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October 23, 2019

2019/20 Soybean Planting in Mato Grosso do Sul slowest in 5 Years

Author: Michael Cordonnier/Soybean & Corn Advisor, Inc.

Dry weather continues to hinder the 2019/20 soybean planting in the state of Mato Grosso do Sul in the center-west region of Brazil. According to information from the Corn and Soybean Producers Association of Mato Grosso do Sul (Aprosoja/MS), farmers in the state have planted 12.5% of their 2019/20 soybeans compared to last year when 40% of the soybeans had been planted by this date. The current soybean planting pace in the state is the slowest in the last five years.

Potential soybean yields in the state could still be good if the weather during the remaining of the growing season cooperates. In fact, Aprosoja/MS is expecting the 2019/20 statewide soybean yield to be 52 sacks per hectare (46.1 bu/ac), which would be an improvement compared to the 48 sacks per hectare (42.6 bu/ac) recorded last year. The 2018/19 crop was negatively impacted by dry weather from late November until early January, which coincided with the important pod filling period.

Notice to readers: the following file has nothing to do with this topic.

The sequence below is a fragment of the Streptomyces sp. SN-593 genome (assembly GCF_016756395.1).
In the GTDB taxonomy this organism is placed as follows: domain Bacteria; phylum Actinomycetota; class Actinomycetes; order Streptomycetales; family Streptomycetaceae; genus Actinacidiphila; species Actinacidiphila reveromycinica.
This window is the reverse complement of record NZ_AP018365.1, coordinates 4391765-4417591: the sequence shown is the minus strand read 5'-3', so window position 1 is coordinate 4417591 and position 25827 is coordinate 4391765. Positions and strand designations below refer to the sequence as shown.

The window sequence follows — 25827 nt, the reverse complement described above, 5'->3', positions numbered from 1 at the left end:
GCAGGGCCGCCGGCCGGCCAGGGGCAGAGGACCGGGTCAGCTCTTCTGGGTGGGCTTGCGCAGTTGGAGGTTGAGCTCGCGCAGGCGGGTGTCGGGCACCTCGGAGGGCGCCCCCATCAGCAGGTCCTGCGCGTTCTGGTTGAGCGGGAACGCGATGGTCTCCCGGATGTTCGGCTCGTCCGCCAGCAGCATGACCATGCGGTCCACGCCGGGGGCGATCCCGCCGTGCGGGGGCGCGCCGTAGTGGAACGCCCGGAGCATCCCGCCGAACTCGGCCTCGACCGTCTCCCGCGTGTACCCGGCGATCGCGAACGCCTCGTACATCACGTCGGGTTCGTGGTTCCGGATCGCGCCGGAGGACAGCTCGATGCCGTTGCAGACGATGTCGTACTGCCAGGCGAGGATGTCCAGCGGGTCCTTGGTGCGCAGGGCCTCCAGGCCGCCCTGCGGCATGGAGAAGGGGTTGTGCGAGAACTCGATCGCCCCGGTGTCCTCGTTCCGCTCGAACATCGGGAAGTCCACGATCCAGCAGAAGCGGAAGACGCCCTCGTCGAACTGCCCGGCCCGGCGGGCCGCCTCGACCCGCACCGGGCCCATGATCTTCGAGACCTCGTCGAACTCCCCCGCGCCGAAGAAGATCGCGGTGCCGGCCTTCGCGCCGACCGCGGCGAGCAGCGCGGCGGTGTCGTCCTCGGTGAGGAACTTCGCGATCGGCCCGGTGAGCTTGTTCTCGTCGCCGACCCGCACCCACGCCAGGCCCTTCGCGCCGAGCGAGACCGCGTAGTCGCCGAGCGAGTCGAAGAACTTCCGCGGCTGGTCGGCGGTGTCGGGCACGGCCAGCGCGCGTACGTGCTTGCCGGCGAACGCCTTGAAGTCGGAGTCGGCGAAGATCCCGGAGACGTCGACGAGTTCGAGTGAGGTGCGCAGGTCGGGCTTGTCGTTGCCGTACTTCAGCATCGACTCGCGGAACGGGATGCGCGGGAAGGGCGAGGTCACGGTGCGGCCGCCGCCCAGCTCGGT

The bigger concern is for farmers who intended to plant a second crop of corn after the soybeans. Generally, the soybeans in the state are planted during September and October in order to have enough time to plant the safrinha corn during January and February. With the delay in soybean planting, the planting window for the safrinha corn is now restricted to the end of February up to March 10th.

Planting the safrinha corn in March could expose the crop to potential lower yields due to the onset of dry weather before the corn reaches maturity. With continued delays in soybean planting, it is possible that the safrinha corn acreage could decline.

Farmers in the state have forward contracted 28% of their intended soybean production with prices in the range of R$ 70 to 72 reals per sack (approximately $7.90 to $8.10 per bushel).